Temporal range: 45–Present Ma
|Subfamily:|| Xylocopinae |
The subfamily Xylocopinae (family Apidae) occurs worldwide, and includes the large carpenter bees (tribe Xylocopini), the small carpenter bees (tribe Ceratinini), the allodapine bees (tribe Allodapini), and the relictual genus Manuelia (tribe Manueliini).
The Tribes of Xylocopinae are:
Some Xylocopinae have a cavity between the thorax and abdomen, called acarinarium, which provides accommodation for a colony of predatory mites, cleaning their hosts of external parasites.
The vast majority of the Xylocopinae species make nests in dead wood, stems, or pith, and while many are solitary, many are also communal or primitively social. Some genera of Allodapines commonly form eusocial colonies.
Apidae is the largest family within the superfamily Apoidea, containing at least 5700 species of bees. The family includes some of the most commonly seen bees, including bumblebees and honey bees, but also includes stingless bees, carpenter bees, orchid bees, cuckoo bees, and a number of other less widely known groups. Many are valuable pollinators in natural habitats and for agricultural crops.
Carpenter bees are species in the genus Xylocopa of the subfamily Xylocopinae. The genus includes some 500 bees in 31 subgenera. The common name "carpenter bee" derives from their nesting behavior; nearly all species burrow into hard plant material such as dead wood or bamboo. The main exceptions are species in the subgenus Proxylocopa; they dig nesting tunnels in suitable soil.
Nomadinae is a subfamily of bees in the family Apidae. They are known commonly as cuckoo bees.
The Apinae are the subfamily that includes the majority of bees in the family Apidae. It includes the familiar "corbiculate" bees—bumblebees, honey bees, orchid bees, stingless bees, and the extinct genus Euglossopteryx. It also includes all but two of the groups that were previously classified in the family Anthophoridae.
Xylocopa virginica, more commonly known as the eastern carpenter bee, extends through the eastern United States and into Canada. They nest in various types of wood and eat pollen and nectar. The eastern carpenter bee is similar to most other bee species in that it does not have a queen; in Xylocopa virginica, females are responsible for reproduction, foraging, and nest construction, though they may sometimes have help from their daughters. Xylocopa virginica is sympatric with Xylocopa micans in the southeastern United States.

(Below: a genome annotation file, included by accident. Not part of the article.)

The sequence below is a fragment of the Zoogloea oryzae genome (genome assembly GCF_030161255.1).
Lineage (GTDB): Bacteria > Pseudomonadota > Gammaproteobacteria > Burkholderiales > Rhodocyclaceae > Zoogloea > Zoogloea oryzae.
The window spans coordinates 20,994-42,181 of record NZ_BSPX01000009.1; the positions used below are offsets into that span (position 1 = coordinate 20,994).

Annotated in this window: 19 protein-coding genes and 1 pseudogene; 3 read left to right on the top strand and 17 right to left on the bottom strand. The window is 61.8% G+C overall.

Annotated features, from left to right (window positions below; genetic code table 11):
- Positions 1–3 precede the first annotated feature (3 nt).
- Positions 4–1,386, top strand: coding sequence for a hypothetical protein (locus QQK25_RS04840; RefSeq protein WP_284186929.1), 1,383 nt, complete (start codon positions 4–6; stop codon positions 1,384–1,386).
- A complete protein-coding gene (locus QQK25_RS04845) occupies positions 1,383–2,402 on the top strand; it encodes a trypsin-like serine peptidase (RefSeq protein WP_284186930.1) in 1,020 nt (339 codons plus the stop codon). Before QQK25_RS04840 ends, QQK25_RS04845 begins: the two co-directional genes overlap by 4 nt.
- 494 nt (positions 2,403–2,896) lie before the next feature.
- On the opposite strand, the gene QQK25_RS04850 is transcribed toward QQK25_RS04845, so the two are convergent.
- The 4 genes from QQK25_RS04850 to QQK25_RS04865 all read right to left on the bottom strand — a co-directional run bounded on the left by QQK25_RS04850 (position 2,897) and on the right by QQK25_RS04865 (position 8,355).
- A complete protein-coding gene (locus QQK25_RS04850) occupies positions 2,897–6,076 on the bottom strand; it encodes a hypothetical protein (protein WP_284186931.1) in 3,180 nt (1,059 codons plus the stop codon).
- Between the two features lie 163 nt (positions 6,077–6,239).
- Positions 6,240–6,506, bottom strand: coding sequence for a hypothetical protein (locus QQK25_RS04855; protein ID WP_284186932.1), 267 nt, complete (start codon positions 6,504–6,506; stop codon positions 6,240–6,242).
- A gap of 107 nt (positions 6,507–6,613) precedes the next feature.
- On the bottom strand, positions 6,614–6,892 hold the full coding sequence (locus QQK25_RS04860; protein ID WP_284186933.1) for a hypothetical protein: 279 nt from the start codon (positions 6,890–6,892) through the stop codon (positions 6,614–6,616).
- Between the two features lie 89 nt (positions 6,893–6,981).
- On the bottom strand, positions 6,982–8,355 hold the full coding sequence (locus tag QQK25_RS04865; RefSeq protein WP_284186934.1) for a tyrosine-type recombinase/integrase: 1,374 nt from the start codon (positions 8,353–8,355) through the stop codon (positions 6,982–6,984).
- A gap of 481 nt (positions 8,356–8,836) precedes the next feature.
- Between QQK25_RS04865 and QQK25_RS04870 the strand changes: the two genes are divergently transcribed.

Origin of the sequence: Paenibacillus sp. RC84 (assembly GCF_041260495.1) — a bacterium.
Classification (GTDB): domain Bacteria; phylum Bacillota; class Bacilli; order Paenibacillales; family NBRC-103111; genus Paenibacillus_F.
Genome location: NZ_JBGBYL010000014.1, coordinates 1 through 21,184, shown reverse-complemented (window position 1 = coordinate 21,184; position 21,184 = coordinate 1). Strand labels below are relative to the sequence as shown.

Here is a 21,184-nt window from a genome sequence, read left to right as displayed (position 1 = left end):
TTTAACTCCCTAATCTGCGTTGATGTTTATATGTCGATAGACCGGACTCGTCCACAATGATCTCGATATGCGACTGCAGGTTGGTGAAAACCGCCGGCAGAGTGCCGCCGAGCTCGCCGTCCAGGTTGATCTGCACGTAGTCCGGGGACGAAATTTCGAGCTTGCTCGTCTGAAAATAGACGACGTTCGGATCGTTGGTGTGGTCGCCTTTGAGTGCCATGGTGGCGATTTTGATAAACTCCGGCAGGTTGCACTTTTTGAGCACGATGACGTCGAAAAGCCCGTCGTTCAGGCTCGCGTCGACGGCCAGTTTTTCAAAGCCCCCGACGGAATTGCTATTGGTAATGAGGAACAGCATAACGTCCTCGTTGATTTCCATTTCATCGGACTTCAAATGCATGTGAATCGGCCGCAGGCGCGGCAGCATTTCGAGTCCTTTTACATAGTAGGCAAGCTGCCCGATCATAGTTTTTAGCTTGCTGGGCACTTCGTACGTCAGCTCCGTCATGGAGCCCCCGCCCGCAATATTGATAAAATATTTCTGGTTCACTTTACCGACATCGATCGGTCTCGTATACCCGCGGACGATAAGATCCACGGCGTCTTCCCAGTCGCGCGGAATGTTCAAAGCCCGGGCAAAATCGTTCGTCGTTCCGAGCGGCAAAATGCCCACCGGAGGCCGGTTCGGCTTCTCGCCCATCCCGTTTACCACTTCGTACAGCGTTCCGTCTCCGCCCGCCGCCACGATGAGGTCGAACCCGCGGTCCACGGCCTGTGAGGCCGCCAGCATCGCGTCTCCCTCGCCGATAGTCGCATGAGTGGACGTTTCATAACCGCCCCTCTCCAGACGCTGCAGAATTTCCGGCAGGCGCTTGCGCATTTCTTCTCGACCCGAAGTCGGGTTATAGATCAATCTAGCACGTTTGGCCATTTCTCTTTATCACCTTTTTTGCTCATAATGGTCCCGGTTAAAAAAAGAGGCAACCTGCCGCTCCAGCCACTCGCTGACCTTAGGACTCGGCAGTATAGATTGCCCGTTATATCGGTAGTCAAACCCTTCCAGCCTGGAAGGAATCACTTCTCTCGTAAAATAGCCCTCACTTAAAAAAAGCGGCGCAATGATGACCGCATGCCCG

Xylocopa violacea, the violet carpenter bee, is the common European species of carpenter bee, and one of the largest bees in Europe. It is also native to Asia.
Allodapula is a genus of bees in the family Apidae, subfamily Xylocopinae. They are similar in appearance, around 7mm in length, with swarthy head and thorax, contrasting with the brown abdomen. After the removal of a number of former species into other genera, the genus as presently defined occurs only in Africa.
Xylocopa sonorina, the valley carpenter bee or Hawaiian carpenter bee, is a species of carpenter bee found from western Texas to northern California, and the eastern Pacific islands. Females are black while males are golden-brown with green eyes.
The Allodapini is a tribe of bees in the subfamily Xylocopinae, family Apidae. They occur throughout sub-Saharan Africa, South East Asia, and Australasia. There is also a rare genus, Exoneuridia, that occurs in isolated regions of Turkey, Iraq, Lebanon and Iran.
Xylocopa bombylans, the peacock carpenter bee, is a species of carpenter bee found in Australia. It gets its common name by its habit of burrowing into wood.
Protea roupelliae is a species of Protea in the large family Proteaceae, and was named to commemorate Arabella Elizabeth Roupell (1817-1914) who spent two years in Cape Town and painted local flowers for her own pleasure.
Manuelia is a genus of bees in the subfamily Xylocopinae, the only genus in the tribe Manueliini. There are three species.
Ceratina cyanea, common name blue carpenter bee, is a species of bee belonging to the family Apidae, subfamily Xylocopinae.
Sphecodopsis is a genus of cleptoparasitic "cuckoo" bees in the family Apidae. Endemic to southern Africa, the wasp-like bees of this genus are generally small, varying from 3.9 to 9 mm in length, and mostly black, with orange-ish or reddish colouring of the metasoma in some of the species. The bee genus Scrapter is recognised as a host for the cleptoparasitic life cycle of some Sphecodopsis, but further data regarding preferred hosts is not available for most of the species.
Xylocopa caffra is a species of Afrotropical carpenter bee that ranges from west to central and southern Africa, besides Madagascar and some Indian Ocean archipelagos.
Xylocopa caerulea, the blue carpenter bee, is a species of carpenter bee.
Xylocopa aestuans, or Xylocopa (Koptortosoma) aestuans, is a species of carpenter bee. It is widely distributed in Southeast Asia.
The Oriental carpenter bee, Xylocopa nasalis, or Xylocopa (Biluna) nasalis, is a species of carpenter bee. It is widely distributed in Southeast Asian countries. It is a major pollinator within its ecosystem, and is often mistaken for a bumblebee. The species leads a solitary lifestyle with a highly female-biased colony in the nest.
Xylocopa sulcatipes is a large Arabian carpenter bee. These multivoltine bees are known to take part in social nesting and cooperative nesting. These metasocial carpenter bees nest in thin dead branches. One or more cooperating females build many brood cells. They have been extensively studied in Saudi Arabia and Israel.
Braunsapis is a genus of bees in the tribe Allodapini. It is the largest genus of the tribe and is known for its array of social behaviors. The genus is distributed in Africa, Asia, and Australasia.
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